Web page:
WCU students fight for equality at historic demonstration

11 students and community members prepare to leave for Washington, D.C. from Cullowhee on Jan. 20. L-R: Nilofer Coutour, Isabel Coutour, Gabe Cosenza, Joanna Woodson, Kimberly Werth, Kelsey Woodford, Katie Balough, Fiona Buchanan, Zack Daniels, Emma Tate and Donna Dupree. Photo courtesy of Joanna Woodson.

As WCU junior Joanna Woodson boarded a transport van to Washington, D.C. just after dawn on the morning of Jan. 20, Inauguration Day, she knew that her destination would be teeming with “nasty women” on a mission to make their voices heard.

She didn’t know that 24 hours later, her group of 11 activists would take part in the largest public protest in U.S. history.

Intended to send a message to the incoming Trump presidential administration, the Women’s March on Washington encouraged women’s rights proponents to “join in diversity to show our presence in numbers too great to ignore,” the movement’s mission statement said.

An estimated 3.5 million demonstrators participated in marches nationwide, surpassing the 1982 Anti-Nuclear March in New York City as the largest American protest ever held. One million protesters were represented during that movement.

In addition to the millions of Americans marching, similar international protests sprang up in Europe, Africa and individual countries like India and Serbia.

WCU student Kimberly Werth holds up a sign of protest in front of the U.S. Capitol building on Jan. 21. The sign reads. “Left or right, both recognize wrong.” Photo courtesy of Joanna Woodson.

Fighting for freedom is nothing new to Woodson. A co-leader of the Student Democracy Coalition, the 23-year-old was heavily involved in last year’s election services, working to make poll access for students as easy as walking into the library or dining hall.

Whether helping secure $10,000 in grants for “elections-related programming” or driving a shuttle van to and from the nearest polling place, Woodson is a firm believer in the democratic process. She said that’s why she felt compelled to organize the eight-hour trip to freedom’s front office.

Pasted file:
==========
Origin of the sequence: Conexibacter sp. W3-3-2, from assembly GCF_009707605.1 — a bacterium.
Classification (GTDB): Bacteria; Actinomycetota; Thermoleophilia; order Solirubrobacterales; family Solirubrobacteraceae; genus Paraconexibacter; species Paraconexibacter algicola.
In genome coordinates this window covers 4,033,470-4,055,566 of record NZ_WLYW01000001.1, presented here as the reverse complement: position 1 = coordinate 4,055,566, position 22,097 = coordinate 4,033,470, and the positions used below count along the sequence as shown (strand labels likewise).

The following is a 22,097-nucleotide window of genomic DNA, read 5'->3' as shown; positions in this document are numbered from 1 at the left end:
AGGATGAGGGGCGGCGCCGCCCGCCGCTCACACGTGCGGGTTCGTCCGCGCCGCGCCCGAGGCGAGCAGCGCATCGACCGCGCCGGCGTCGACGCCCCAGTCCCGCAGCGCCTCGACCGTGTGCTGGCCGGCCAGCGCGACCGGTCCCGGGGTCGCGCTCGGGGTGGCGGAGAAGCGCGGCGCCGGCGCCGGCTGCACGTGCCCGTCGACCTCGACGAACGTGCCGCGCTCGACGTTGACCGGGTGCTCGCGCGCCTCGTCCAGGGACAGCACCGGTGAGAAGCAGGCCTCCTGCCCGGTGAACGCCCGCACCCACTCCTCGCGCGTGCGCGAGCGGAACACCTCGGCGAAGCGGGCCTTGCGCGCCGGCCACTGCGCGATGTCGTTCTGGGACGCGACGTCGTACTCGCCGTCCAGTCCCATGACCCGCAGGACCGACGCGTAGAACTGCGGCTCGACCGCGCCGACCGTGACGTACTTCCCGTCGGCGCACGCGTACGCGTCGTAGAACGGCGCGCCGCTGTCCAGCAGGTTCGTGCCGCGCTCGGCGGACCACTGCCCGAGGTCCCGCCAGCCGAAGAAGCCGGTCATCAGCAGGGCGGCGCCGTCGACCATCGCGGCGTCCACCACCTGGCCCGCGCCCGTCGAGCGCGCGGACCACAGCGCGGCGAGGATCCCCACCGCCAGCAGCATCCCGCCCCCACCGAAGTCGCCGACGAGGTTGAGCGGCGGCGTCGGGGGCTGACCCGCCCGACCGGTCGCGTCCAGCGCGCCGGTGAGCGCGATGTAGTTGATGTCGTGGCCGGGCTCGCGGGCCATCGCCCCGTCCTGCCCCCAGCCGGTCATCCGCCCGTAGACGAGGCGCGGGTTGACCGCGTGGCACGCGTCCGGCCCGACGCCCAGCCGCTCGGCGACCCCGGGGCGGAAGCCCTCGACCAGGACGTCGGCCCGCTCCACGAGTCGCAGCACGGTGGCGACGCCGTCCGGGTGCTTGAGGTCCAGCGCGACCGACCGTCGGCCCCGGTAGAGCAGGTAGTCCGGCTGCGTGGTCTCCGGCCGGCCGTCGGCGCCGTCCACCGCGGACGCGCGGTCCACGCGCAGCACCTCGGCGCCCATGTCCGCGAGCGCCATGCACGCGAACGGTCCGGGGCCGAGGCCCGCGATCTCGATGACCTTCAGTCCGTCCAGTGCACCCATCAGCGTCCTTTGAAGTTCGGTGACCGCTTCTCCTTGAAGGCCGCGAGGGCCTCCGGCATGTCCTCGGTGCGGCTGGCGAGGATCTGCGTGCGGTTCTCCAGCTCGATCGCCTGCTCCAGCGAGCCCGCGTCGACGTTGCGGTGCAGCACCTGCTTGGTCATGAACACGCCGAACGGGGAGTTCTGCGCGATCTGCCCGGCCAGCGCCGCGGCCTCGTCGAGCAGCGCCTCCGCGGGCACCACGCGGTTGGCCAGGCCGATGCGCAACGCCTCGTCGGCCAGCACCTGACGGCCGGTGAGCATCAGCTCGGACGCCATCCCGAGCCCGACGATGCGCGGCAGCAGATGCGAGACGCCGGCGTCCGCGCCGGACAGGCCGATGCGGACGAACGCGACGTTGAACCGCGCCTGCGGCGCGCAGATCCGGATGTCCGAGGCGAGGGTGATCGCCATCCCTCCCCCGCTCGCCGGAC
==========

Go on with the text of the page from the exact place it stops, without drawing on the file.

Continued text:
“We’re very concerned about the direction this country is going in,” Woodson said. “But instead of being angry alone or sad alone, we joined together with hundreds of thousands of other people to take a stand.”

Despite an online counter-movement detracting from the necessity for a “women’s rights” demonstration, supporters have solidified around a slew of prominent social issues. With crowds of 250,000 in New York City, 750,000 in Los Angeles and a half-million at the flagship march in D.C., Woodson says that the feminine resistance surfacing around the globe is long overdue.

Demonstrators fill the streets of Washington, D.C. The protest would become the largest in American history. Photo courtesy of Joanna Woodson.

“I like what Martin Luther King Jr. said, ‘The arc of the moral universe is long, but it bends toward justice,’” said Woodson. “And I think this an excellent example of morality taking a stand and pushing back.”

While the focus of the protests centered around women, a substantial number of male demonstrators were scattered throughout the crowd, including two who made the trip with Woodson. WCU student Gabe Cosenza said that although he’s on board with the march’s message, he didn’t realize the power that would accompany the waves of women speaking up for their rights.

“It was a learning experience more than anything,” he said. “It was a driven intensity, but it wasn’t violent at all. The passion within the march was visible.”

But Cosenza said that for any good to come out of a generation-defining insurrection, all sides must first take on a common goal.

“I learned quickly that their problems are our problems,” said Cosenza. “And it’s gonna take all of us to solve it.”